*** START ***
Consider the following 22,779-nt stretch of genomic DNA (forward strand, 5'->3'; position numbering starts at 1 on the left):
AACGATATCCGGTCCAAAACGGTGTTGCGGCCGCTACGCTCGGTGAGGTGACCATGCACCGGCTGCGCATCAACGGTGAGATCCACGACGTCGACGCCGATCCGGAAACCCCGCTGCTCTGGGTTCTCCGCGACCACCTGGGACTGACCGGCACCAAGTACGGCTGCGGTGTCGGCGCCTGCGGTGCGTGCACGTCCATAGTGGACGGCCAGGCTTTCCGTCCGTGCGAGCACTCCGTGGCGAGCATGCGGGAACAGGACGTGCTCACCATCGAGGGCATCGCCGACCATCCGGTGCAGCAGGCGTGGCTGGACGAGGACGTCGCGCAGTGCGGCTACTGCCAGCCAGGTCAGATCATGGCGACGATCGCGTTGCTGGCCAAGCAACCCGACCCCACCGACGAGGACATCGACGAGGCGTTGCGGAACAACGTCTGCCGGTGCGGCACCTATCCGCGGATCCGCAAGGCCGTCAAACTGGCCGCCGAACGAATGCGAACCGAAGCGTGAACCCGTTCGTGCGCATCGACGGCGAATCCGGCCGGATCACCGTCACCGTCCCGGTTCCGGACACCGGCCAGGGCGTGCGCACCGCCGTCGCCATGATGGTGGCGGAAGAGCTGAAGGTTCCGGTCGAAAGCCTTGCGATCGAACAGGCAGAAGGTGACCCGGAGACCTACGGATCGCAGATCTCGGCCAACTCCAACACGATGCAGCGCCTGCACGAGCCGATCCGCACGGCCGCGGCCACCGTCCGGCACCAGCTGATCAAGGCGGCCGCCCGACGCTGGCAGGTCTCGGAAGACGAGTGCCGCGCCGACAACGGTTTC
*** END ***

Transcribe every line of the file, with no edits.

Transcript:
Consider the following 22,779-nt stretch of genomic DNA (forward strand, 5'->3'; position numbering starts at 1 on the left):
AACGATATCCGGTCCAAAACGGTGTTGCGGCCGCTACGCTCGGTGAGGTGACCATGCACCGGCTGCGCATCAACGGTGAGATCCACGACGTCGACGCCGATCCGGAAACCCCGCTGCTCTGGGTTCTCCGCGACCACCTGGGACTGACCGGCACCAAGTACGGCTGCGGTGTCGGCGCCTGCGGTGCGTGCACGTCCATAGTGGACGGCCAGGCTTTCCGTCCGTGCGAGCACTCCGTGGCGAGCATGCGGGAACAGGACGTGCTCACCATCGAGGGCATCGCCGACCATCCGGTGCAGCAGGCGTGGCTGGACGAGGACGTCGCGCAGTGCGGCTACTGCCAGCCAGGTCAGATCATGGCGACGATCGCGTTGCTGGCCAAGCAACCCGACCCCACCGACGAGGACATCGACGAGGCGTTGCGGAACAACGTCTGCCGGTGCGGCACCTATCCGCGGATCCGCAAGGCCGTCAAACTGGCCGCCGAACGAATGCGAACCGAAGCGTGAACCCGTTCGTGCGCATCGACGGCGAATCCGGCCGGATCACCGTCACCGTCCCGGTTCCGGACACCGGCCAGGGCGTGCGCACCGCCGTCGCCATGATGGTGGCGGAAGAGCTGAAGGTTCCGGTCGAAAGCCTTGCGATCGAACAGGCAGAAGGTGACCCGGAGACCTACGGATCGCAGATCTCGGCCAACTCCAACACGATGCAGCGCCTGCACGAGCCGATCCGCACGGCCGCGGCCACCGTCCGGCACCAGCTGATCAAGGCGGCCGCCCGACGCTGGCAGGTCTCGGAAGACGAGTGCCGCGCCGACAACGGTTTC